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Marvel Comics'  green-skinned Goliath the Hulk first came onscreen in 1966 with the primitive yet oddly dynamic Marvel Super-Heroes syndicated cartoon series — fondly remembered for barely animated figures literally cut out from comic books, and for a theme song whose lyrics included "Doc Bruce Banner / Belted by gamma rays / Turns into the Hulk / Ain't he unglamorous?"

A decade later, producer Kenneth Johnson — who'd written and produced for The Six Million Dollar Man and developed its spin-off, The Bionic Woman — brought a live-action Hulk series to television, introducing the Hulk's self-healing factor to the mythos and, with star and creative contributor Bill Bixby, adding a poignant depth and soul to the scientist here called Dr. David Banner. Following two telefilm pilots that aired on CBS in November 1977, the series The Incredible Hulk ran on the network from 1978-82.

Afterward came three sequel telefilms: The Incredible Hulk Returns (1988), The Trial of the Incredible Hulk (1989) and The Death of the Incredible Hulk (1990). Later there were two animated series, each titled The Incredible Hulk, that played first-run on NBC (1982-83) and UPN (1996-97), respectively. The latter series featured the voices of Neal McDonough (TV's Boomtown) as Banner and the live-action series' Lou Ferrigno reprising his role as the Hulk.

Today, with director Ang Lee's record-setting, 2003 big-screen feature Hulk, as well as such specials as SCI FI's Hulk: The Lowdown and an ongoing array of Hulk comics and collectibles, "ol' Greenskin" continues to stomp his way into pop-culture immortality. Hulk smash? He's positively smashing.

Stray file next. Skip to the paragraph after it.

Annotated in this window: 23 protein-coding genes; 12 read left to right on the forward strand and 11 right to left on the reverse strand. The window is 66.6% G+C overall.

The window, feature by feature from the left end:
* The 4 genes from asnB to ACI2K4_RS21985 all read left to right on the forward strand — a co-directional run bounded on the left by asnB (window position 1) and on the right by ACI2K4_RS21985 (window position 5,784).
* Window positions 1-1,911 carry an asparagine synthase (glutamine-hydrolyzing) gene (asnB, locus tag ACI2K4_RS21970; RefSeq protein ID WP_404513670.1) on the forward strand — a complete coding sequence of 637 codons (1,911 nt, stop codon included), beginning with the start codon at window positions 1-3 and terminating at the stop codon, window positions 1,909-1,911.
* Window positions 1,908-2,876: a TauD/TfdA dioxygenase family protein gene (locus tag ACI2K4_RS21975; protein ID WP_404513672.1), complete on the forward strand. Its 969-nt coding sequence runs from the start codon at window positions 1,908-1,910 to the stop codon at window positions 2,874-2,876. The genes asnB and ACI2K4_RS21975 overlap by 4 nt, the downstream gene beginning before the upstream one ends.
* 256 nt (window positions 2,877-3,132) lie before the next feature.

THE ORIGINAL 1970s MCA/UNIVERSAL TELEVISION PRESS RELEASE
Reprinted verbatim

THE INCREDIBLE HULK

CONCEPT


There is a savage spirit that dwells within even the most civilized human being — and it is personified in "THE INCREDIBLE HULK." Based on the popular comic book series, this is the story of a sensitive scientist who dedicates himself to finding the way to unleash man's secret source of strength.

Dr. David Banner, portrayed by well-known actor Bill Bixby, is a fugitive. He is a man on the run from himself, society, and the primitive creature (played by Lou Ferrigno) that he is capable of becoming when anger and frustration overpower his usually calm personality.

During an experiment on the effect of gamma rays on human strength, Banner is accidentally injected with an overdose of dangerous gamma rays. The result is a terrifying Jekyl / Hyde personality that he cannot control. While searching for the scientific answers and antidote, Banner faces yet another danger, sharp-eyed reporter Jack McGee (Jack Colvin). McGee has witnessed a bizarre murder, and believes the mysterious creature was responsible. Thus, he is eager to find the fugitive Dr. Banner, and expose his desperate secret. But the world thinks Dr. Banner is dead — and he valiantly attempts to shake McGee and the police from The Hulk's trail, and resume a normal life.

The theory behind unleashed superhuman strength is a valid one, and it is presented in a very realistic manner. In the first of two two-hour introductory episodes, we are taken into the medical labs, and witness the scientific tests that are conducted. We examine molecules and cellular structures, and receive carefully documented explanations of an adenine thymine [sic] combination which, when triggered by an outside source, results in superhuman strength. When Dr. Banner attempts to experiment on himself, the tragic result is The Hulk.

A beast reminiscent of our most basic concept of primitive humanity, the Hulk is seven feet tall, has massive hands, a greenish hue, and extraordinary strength. Mentally, he is pure, primitive emotion running wild. But in keeping with a thematic emphasis on reality, the transformation is approached scientifically. On the screen, the imagery of superhuman strength is crystallized by the use of a stop-motion optical process. The emphasis is on scientific possibilities, rather than pure fantasy — and the emotions are also extraordinarily real. Philosophically, the show reaches out to an even broader point — how can man learn to control the demon within him?

Subsequent one-hour episodes show Dr. Banner as a fugitive on the run, encountering various strangers who try to help, hinder, or understand his plight.

Multi-talented Ken Johnson, long associated with "BIONIC WOMAN," is executive Producer. He is joined by James D. Parriott and Charles Bowman who serve as co-producers.